I wanted to laugh at the folly of my neighbour's, the preposterousness of it all. We have to toil for two square meals a day, this squalor we were born in and have to spend our lives, not even getting the simple days to work of plucking tea leaves during the lean season, now start envisioning a future for their children with education and government jobs, living in towns and coming home in cars as Sahibs, so many foolish notions hammered into their heads, that I had to restrain myself from shouting at this folly. However, I had no desire to open their eyes to these outrageous flaunting's. Only I was shaking uncontrollably. Maybe with anger, maybe with betrayal. I wonder what sort of malady it is. The young neta mistook it for my emotion. He touched my feet once again. Then I did what I should have done. I placed my hand on his head in blessing.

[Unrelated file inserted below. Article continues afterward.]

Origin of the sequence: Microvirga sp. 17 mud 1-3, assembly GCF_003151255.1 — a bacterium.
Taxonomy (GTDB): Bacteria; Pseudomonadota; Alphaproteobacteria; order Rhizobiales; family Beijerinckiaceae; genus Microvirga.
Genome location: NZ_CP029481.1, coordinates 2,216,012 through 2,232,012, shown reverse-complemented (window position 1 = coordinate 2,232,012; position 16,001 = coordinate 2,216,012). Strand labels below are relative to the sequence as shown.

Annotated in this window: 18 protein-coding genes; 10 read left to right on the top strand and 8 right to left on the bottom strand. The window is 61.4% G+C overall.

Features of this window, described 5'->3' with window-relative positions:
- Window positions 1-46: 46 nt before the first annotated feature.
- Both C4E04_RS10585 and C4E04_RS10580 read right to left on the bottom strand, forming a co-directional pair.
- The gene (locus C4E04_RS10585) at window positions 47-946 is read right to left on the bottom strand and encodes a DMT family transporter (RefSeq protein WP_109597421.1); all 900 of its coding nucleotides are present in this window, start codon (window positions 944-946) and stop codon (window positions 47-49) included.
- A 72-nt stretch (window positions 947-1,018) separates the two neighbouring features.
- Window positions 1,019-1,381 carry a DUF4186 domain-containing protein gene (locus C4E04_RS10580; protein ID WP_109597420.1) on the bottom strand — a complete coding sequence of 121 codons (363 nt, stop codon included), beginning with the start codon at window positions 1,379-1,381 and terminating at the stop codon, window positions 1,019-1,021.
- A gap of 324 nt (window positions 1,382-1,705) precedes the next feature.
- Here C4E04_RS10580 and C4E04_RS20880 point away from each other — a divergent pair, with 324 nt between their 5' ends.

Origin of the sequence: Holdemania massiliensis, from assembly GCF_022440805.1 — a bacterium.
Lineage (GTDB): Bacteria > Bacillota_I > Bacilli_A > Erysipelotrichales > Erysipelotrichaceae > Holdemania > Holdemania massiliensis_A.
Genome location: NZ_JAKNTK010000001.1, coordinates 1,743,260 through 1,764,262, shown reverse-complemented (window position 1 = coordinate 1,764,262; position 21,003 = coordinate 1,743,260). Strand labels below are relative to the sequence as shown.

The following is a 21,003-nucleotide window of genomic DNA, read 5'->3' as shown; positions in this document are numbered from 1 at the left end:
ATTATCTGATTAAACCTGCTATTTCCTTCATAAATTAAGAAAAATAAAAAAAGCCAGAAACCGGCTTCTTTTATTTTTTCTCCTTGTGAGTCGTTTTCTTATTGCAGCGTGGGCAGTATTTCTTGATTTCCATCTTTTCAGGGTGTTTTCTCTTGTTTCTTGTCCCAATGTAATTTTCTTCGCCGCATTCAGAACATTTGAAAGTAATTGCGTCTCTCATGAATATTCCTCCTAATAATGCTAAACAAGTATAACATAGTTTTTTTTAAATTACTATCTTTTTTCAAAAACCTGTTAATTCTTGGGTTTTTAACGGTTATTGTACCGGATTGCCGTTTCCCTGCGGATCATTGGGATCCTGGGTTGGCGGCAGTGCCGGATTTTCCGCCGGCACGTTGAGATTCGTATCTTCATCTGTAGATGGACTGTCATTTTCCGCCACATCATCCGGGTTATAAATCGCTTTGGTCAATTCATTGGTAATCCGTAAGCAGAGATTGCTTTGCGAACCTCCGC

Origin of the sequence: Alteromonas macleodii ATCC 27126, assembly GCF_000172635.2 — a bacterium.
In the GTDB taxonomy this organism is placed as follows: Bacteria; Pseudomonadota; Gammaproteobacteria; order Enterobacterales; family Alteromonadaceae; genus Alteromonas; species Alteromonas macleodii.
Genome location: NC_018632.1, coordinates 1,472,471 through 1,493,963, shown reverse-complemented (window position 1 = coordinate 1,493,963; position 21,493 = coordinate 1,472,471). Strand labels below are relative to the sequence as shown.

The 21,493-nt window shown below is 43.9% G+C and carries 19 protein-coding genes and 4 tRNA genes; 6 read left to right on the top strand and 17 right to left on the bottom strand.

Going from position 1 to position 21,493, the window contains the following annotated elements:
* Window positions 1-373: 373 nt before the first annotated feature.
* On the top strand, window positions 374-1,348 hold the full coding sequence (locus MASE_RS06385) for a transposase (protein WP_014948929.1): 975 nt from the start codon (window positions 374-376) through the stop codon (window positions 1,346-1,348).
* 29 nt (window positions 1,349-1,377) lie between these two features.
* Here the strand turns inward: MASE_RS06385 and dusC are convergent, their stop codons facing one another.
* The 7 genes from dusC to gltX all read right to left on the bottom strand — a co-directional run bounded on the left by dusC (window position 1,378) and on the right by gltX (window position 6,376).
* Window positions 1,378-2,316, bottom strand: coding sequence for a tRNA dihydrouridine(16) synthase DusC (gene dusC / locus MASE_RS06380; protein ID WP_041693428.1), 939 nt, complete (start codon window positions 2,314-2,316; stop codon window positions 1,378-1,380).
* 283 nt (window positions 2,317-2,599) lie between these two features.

He left, and then the others departed. Only I remained with my granddaughter. She took my hand as if in consolation, and together we wept for the emotion only we felt. Our existence is bewildering, our problems insolvable; this Blackness seemed to be our destiny as if she meant to say to me, and I too realized it more than ever before.

But then there is something that I can do, can't I? And I would do just that. The feeling brought a triumphant smile to my lips.

Yes, Sahib, you have guessed it? Have you not? I am not going to vote again. This Coolie is not going to vote. Not this time, Never again.

Bilat- a foreign country
Hariya - a type of rice beer
Baideu - an elder sister, also used to address one higher in rank or social hierarchy
Jhumur - a folk dance of Assam attributed to the Tea Tribe community
Khilonjiya – indigenous in Assamese